Snacking on sugary stuff raises risk of womb cancer

August 23rd, 2011 - 8:50 pm ICT by IANS  

London, Aug 23 (IANS) Snacking on biscuits, buns or cakes two to three times a week can increase the risk of a woman’s chances of developing womb cancer by 33 percent, a study has found.

Among those indulging more than three times a week, the chances of developing a tumour jumped by 42 percent, the Daily Mail reported Tuesday quoting researchers.

However, their overall chances were still low as the odds of the average woman in the study developing the disease during the 18-plus years of the research were just over one percent, they said.

The researchers described the size of the effect as ‘modest’ but said it warranted further investigation, according to the Mail.

British cancer experts emphasised that it is too early to draw any firm conclusions.

To look for a link between sugary foods and womb cancer, the Swedish scientists studied data from thousands of women who, between 1987 and 1990, had answered dozens of questions on diet, lifestyle, weight and general health.

Ten years later, those still alive answered an even more extensive battery of questions on their eating habits.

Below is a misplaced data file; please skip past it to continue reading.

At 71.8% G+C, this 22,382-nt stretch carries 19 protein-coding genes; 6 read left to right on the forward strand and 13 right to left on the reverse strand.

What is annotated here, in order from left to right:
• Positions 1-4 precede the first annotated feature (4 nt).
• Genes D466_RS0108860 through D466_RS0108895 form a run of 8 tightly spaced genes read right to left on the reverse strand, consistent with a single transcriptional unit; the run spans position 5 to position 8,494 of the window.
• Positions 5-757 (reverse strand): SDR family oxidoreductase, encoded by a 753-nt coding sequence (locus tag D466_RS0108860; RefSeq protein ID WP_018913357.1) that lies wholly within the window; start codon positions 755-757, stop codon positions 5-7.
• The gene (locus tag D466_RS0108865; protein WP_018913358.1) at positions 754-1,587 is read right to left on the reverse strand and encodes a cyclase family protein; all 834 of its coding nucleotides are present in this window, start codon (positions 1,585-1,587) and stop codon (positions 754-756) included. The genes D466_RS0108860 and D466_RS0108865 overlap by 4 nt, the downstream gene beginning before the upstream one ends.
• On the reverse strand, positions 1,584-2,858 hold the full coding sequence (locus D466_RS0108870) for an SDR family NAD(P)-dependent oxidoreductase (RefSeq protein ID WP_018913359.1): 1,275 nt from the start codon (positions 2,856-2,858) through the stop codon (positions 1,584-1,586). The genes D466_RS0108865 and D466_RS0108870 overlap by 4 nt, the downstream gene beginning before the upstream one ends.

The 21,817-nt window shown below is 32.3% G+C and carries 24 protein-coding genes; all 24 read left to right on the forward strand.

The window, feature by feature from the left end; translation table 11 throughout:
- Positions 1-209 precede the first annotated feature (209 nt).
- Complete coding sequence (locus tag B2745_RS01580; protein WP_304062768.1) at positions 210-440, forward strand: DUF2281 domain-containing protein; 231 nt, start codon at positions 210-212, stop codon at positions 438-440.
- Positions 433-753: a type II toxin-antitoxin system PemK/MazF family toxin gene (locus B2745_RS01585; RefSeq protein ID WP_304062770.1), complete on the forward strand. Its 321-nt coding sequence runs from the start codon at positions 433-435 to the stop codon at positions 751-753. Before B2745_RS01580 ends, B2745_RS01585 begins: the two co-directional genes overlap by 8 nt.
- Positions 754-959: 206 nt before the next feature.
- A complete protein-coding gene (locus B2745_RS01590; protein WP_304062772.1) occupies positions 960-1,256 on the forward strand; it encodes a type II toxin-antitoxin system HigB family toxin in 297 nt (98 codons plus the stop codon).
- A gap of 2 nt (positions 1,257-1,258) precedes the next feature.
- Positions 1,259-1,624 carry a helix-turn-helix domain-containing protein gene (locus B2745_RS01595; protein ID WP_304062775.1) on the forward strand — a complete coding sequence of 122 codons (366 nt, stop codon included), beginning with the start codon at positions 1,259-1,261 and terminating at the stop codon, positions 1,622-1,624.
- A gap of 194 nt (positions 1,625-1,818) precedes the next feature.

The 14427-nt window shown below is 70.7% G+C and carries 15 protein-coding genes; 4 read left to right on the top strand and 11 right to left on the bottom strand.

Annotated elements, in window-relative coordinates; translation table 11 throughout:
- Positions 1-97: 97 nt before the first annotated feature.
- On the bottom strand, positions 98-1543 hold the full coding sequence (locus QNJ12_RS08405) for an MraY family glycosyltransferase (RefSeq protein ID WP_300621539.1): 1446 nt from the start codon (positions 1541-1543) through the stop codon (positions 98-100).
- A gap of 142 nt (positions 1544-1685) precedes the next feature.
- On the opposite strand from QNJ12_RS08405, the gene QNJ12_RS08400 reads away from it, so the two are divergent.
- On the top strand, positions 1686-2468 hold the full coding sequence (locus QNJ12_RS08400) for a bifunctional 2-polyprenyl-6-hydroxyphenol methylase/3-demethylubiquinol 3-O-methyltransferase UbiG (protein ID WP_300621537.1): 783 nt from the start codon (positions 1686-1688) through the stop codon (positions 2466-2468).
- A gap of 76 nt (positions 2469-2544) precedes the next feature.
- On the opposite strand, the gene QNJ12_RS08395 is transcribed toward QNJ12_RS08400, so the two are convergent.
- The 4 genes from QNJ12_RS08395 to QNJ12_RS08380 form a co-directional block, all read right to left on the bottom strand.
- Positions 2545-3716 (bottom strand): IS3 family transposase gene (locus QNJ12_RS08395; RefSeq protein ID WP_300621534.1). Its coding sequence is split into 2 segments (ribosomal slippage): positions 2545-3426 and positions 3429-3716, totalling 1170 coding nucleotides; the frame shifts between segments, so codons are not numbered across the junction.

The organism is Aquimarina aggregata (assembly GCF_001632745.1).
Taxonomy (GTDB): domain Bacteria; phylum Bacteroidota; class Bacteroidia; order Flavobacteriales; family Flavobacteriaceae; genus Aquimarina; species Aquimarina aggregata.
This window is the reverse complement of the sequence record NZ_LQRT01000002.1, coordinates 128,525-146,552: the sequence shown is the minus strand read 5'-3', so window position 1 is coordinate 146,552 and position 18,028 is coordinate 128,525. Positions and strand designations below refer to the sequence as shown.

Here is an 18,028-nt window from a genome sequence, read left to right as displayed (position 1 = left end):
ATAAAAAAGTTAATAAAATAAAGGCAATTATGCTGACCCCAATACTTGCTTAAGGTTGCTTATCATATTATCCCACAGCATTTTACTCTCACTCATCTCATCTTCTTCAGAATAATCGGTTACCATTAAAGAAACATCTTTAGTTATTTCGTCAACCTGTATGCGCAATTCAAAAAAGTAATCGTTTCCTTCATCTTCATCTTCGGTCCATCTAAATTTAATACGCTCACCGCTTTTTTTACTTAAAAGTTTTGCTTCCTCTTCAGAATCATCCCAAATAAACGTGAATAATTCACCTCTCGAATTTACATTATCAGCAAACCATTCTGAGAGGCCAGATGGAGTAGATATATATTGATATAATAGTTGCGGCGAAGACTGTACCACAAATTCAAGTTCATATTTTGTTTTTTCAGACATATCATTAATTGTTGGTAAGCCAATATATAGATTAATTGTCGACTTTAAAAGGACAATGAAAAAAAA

In 2008, the researchers matched up the women’s answers with their medical records, specifically looking for diagnoses of endometrial cancer - the most common form of womb cancer.

They found 729 cases out of the 61,226 women studied.

There was little or no increase in risk from eating certain high-sugar items such as sweets, soft drinks, jam or marmalade.

But women who snacked frequently on cakes, buns or biscuits were up to 42 percent more likely to get cancer than those who had them once a fortnight or less, researchers said.

The scientists, from Stockholm’s Karolinska Institute, say there are several ways that sweet snacks could push up the risk of the disease.

One is that sugar overload makes the body release more insulin, which can stimulate the excessive growth of cells in the endometrium, the lining of the womb, the newspaper said quoting the study published in the journal Cancer Epidemiology, Biomarkers and Prevention.

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